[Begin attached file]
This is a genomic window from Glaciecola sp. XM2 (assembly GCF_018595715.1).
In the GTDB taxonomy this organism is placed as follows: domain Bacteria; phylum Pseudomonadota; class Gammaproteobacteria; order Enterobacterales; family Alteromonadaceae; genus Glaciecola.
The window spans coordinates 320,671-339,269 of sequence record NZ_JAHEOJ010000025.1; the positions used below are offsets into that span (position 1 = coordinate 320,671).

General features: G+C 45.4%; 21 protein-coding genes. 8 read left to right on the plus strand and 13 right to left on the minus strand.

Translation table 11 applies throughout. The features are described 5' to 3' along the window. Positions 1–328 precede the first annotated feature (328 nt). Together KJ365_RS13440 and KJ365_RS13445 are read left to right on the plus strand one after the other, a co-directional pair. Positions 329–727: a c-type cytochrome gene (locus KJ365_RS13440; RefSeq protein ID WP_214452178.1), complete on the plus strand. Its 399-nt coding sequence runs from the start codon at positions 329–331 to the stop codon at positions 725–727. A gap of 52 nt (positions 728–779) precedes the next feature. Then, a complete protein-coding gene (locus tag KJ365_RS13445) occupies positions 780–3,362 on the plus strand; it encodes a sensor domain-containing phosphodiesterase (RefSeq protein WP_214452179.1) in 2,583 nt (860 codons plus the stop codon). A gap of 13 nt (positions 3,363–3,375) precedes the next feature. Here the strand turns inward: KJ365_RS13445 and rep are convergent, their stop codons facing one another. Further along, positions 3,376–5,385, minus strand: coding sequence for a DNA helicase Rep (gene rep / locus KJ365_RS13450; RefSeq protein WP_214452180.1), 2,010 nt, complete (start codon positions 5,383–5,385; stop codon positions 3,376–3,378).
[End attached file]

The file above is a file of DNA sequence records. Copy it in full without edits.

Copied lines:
This is a genomic window from Glaciecola sp. XM2 (assembly GCF_018595715.1).
In the GTDB taxonomy this organism is placed as follows: domain Bacteria; phylum Pseudomonadota; class Gammaproteobacteria; order Enterobacterales; family Alteromonadaceae; genus Glaciecola.
The window spans coordinates 320,671-339,269 of sequence record NZ_JAHEOJ010000025.1; the positions used below are offsets into that span (position 1 = coordinate 320,671).

General features: G+C 45.4%; 21 protein-coding genes. 8 read left to right on the plus strand and 13 right to left on the minus strand.

Translation table 11 applies throughout. The features are described 5' to 3' along the window. Positions 1–328 precede the first annotated feature (328 nt). Together KJ365_RS13440 and KJ365_RS13445 are read left to right on the plus strand one after the other, a co-directional pair. Positions 329–727: a c-type cytochrome gene (locus KJ365_RS13440; RefSeq protein ID WP_214452178.1), complete on the plus strand. Its 399-nt coding sequence runs from the start codon at positions 329–331 to the stop codon at positions 725–727. A gap of 52 nt (positions 728–779) precedes the next feature. Then, a complete protein-coding gene (locus tag KJ365_RS13445) occupies positions 780–3,362 on the plus strand; it encodes a sensor domain-containing phosphodiesterase (RefSeq protein WP_214452179.1) in 2,583 nt (860 codons plus the stop codon). A gap of 13 nt (positions 3,363–3,375) precedes the next feature. Here the strand turns inward: KJ365_RS13445 and rep are convergent, their stop codons facing one another. Further along, positions 3,376–5,385, minus strand: coding sequence for a DNA helicase Rep (gene rep / locus KJ365_RS13450; RefSeq protein WP_214452180.1), 2,010 nt, complete (start codon positions 5,383–5,385; stop codon positions 3,376–3,378).